|Publication number||US7593734 B2|
|Application number||US 10/556,710|
|Publication date||Sep 22, 2009|
|Filing date||May 24, 2004|
|Priority date||May 23, 2003|
|Also published as||CN1795690A, CN1795690B, EP1629683A1, EP1629683B1, US20070117565, WO2004105419A1|
|Publication number||10556710, 556710, PCT/2004/809, PCT/SE/2004/000809, PCT/SE/2004/00809, PCT/SE/4/000809, PCT/SE/4/00809, PCT/SE2004/000809, PCT/SE2004/00809, PCT/SE2004000809, PCT/SE200400809, PCT/SE4/000809, PCT/SE4/00809, PCT/SE4000809, PCT/SE400809, US 7593734 B2, US 7593734B2, US-B2-7593734, US7593734 B2, US7593734B2|
|Original Assignee||Telefonaktiebolaget L M Ericsson (Publ)|
|Export Citation||BiBTeX, EndNote, RefMan|
|Patent Citations (3), Non-Patent Citations (4), Classifications (5), Legal Events (3)|
|External Links: USPTO, USPTO Assignment, Espacenet|
The invention relates to bandwidth related cell planning in a mobile telecommunication system.
When building a cellular system the first thing to focus on is to have sufficient number of base stations to create the wanted coverage area. When the intended area is covered and the traffic starts to grow the system has to be expanded in capacity. The first step in doing this is to add more transceiver units (TRUs) to the existing base stations and to re-use the frequencies in the system as tight as possible. Due to the fact that the frequency spectrum allowed to be used by each operator is limited, this adding of TRUs can only meet the increased capacity demand to a certain extent. In the longer run congestion in the system will occur and the perceived quality in the system will be too low. Then new smaller sites have to be built to take care of the increasing capacity; i.e. a so-called cell split is needed.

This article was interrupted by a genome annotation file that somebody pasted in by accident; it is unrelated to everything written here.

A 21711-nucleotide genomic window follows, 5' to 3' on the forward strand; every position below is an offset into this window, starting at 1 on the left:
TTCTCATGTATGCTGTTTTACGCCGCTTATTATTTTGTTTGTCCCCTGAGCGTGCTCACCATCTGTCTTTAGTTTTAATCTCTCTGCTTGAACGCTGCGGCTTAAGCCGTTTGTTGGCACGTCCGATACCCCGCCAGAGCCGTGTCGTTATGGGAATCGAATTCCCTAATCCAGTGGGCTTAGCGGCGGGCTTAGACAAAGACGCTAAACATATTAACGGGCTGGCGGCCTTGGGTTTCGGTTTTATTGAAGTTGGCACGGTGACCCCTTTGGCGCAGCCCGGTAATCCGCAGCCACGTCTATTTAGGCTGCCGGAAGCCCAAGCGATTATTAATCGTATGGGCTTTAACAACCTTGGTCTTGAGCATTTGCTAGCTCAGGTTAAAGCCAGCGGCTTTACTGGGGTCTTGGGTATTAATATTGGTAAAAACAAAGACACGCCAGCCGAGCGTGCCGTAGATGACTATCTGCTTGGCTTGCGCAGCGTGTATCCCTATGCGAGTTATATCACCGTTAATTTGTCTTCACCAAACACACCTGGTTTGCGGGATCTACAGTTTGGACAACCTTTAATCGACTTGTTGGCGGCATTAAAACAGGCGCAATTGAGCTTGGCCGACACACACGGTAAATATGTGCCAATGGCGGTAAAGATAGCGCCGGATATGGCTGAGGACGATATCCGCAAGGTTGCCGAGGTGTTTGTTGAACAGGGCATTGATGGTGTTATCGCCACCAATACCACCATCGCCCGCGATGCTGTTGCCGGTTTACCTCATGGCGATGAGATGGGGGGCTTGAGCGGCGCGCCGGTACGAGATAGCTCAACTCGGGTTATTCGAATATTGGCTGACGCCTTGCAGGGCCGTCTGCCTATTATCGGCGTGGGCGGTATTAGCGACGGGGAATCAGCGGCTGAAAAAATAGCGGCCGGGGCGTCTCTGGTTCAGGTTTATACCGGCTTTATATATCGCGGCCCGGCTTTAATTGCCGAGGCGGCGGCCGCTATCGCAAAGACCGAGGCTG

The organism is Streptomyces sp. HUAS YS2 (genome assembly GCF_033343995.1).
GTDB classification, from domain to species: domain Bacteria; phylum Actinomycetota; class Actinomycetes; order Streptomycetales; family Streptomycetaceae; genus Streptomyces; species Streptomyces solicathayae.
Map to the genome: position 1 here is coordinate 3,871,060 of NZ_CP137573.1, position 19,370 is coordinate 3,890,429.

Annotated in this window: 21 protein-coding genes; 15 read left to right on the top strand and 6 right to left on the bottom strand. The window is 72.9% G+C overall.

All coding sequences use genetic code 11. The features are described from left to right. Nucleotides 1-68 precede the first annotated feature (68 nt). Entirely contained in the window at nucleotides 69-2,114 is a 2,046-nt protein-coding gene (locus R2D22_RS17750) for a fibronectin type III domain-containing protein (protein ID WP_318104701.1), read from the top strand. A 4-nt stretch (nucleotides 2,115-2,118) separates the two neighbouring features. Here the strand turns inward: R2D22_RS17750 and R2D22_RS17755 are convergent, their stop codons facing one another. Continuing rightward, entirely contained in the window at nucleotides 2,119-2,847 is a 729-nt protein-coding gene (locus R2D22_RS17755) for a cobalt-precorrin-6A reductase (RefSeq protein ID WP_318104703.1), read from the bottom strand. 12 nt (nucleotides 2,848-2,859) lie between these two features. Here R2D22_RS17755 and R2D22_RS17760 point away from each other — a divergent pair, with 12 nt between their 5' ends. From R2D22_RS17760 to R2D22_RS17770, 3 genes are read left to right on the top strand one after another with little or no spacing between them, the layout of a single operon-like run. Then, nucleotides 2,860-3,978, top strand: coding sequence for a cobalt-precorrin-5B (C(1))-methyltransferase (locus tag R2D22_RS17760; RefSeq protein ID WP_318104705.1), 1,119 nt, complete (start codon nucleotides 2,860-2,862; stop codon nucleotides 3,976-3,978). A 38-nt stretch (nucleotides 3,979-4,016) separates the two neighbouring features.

Now the question arises where to build the new site. Of course it shall be built as close as possible to where the traffic is generated in order to efficiently “off-load” the congested cells. Building the cell there will also give a system with higher quality since the calls will experience higher possible signal strength enabling enough margins to possible interfering calls. Collecting the position from different mobiles using position methods available in a mobile system e.g. cell ID/TA and E-OTD based on GPS and triangulation methods give the operator a hint of where the calls are made in the systems. Using this information the operator will have a decent view of where to build the new site. A method of determining traffic density within cells for a similar purpose based on power level and geographic distribution of the traffic is described in U.S. Pat. No. 5,828,962 assigned to France Telecom.
In modern 2,5G & 3G systems the users share resources from a common resource pool. In addition different user-services consume more or less of these common resources. For example in a WCDMA system the total power that can be transmitted in a cell is limited and a subscriber using the 384 kbps packet data service will consume much more power than a subscriber making a voice call, typically around 15 kbps or even less, from the same position.
If the 384 kbps user is close to the cell border almost all available power in the cell is needed to support that connection. But if the 384 kbps user is close to the site, thereby experiencing high signal strength, the power control algorithm will reduce the transmitted output power for this connection, which will free resources from the resource pool and make room for more users in the cell. This shows the necessity of locating the new site within an area, where many users of high bit-rate services, can be served as efficient as possible.
With this background in mind it is not sufficient to just use the positioning methods available as of today to get to know where the most efficient new site position will be. Also information about which service that is used is needed. As an example it could be likely in a certain area that the high bit rate packet services are used in offices, while voice calls are more common in streets and open areas. In other areas there might be a different pattern all dependant on the users behaviour.
The solution is to combine information of where the connection is made together with the service used. By performing a measurement of this at regular intervals a statistical picture can be created. This information can then be stored and displayed to the operator to be used to refine the network in order to optimise its performance.